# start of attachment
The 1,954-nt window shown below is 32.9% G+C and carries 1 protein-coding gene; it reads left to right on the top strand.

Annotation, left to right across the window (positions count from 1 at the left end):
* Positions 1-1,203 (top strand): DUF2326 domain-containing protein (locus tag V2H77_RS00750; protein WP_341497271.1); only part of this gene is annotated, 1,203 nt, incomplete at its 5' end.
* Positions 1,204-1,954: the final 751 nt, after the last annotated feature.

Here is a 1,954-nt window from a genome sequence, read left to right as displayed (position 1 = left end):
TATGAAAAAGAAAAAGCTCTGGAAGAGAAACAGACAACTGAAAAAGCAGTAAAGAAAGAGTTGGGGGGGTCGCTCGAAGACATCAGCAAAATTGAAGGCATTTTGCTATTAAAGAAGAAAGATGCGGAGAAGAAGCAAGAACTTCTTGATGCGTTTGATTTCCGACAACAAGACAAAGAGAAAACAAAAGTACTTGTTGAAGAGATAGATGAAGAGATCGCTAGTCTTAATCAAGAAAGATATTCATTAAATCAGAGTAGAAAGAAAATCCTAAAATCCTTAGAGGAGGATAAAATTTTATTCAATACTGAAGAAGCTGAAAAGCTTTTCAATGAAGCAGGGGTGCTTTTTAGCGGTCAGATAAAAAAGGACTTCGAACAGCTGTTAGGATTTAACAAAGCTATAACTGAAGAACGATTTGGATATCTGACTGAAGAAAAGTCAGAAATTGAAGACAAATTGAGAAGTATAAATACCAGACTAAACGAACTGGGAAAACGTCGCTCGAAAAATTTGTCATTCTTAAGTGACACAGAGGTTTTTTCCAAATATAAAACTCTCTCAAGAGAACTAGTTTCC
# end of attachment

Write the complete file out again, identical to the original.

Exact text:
The 1,954-nt window shown below is 32.9% G+C and carries 1 protein-coding gene; it reads left to right on the top strand.

Annotation, left to right across the window (positions count from 1 at the left end):
* Positions 1-1,203 (top strand): DUF2326 domain-containing protein (locus tag V2H77_RS00750; protein WP_341497271.1); only part of this gene is annotated, 1,203 nt, incomplete at its 5' end.
* Positions 1,204-1,954: the final 751 nt, after the last annotated feature.

Here is a 1,954-nt window from a genome sequence, read left to right as displayed (position 1 = left end):
TATGAAAAAGAAAAAGCTCTGGAAGAGAAACAGACAACTGAAAAAGCAGTAAAGAAAGAGTTGGGGGGGTCGCTCGAAGACATCAGCAAAATTGAAGGCATTTTGCTATTAAAGAAGAAAGATGCGGAGAAGAAGCAAGAACTTCTTGATGCGTTTGATTTCCGACAACAAGACAAAGAGAAAACAAAAGTACTTGTTGAAGAGATAGATGAAGAGATCGCTAGTCTTAATCAAGAAAGATATTCATTAAATCAGAGTAGAAAGAAAATCCTAAAATCCTTAGAGGAGGATAAAATTTTATTCAATACTGAAGAAGCTGAAAAGCTTTTCAATGAAGCAGGGGTGCTTTTTAGCGGTCAGATAAAAAAGGACTTCGAACAGCTGTTAGGATTTAACAAAGCTATAACTGAAGAACGATTTGGATATCTGACTGAAGAAAAGTCAGAAATTGAAGACAAATTGAGAAGTATAAATACCAGACTAAACGAACTGGGAAAACGTCGCTCGAAAAATTTGTCATTCTTAAGTGACACAGAGGTTTTTTCCAAATATAAAACTCTCTCAAGAGAACTAGTTTCC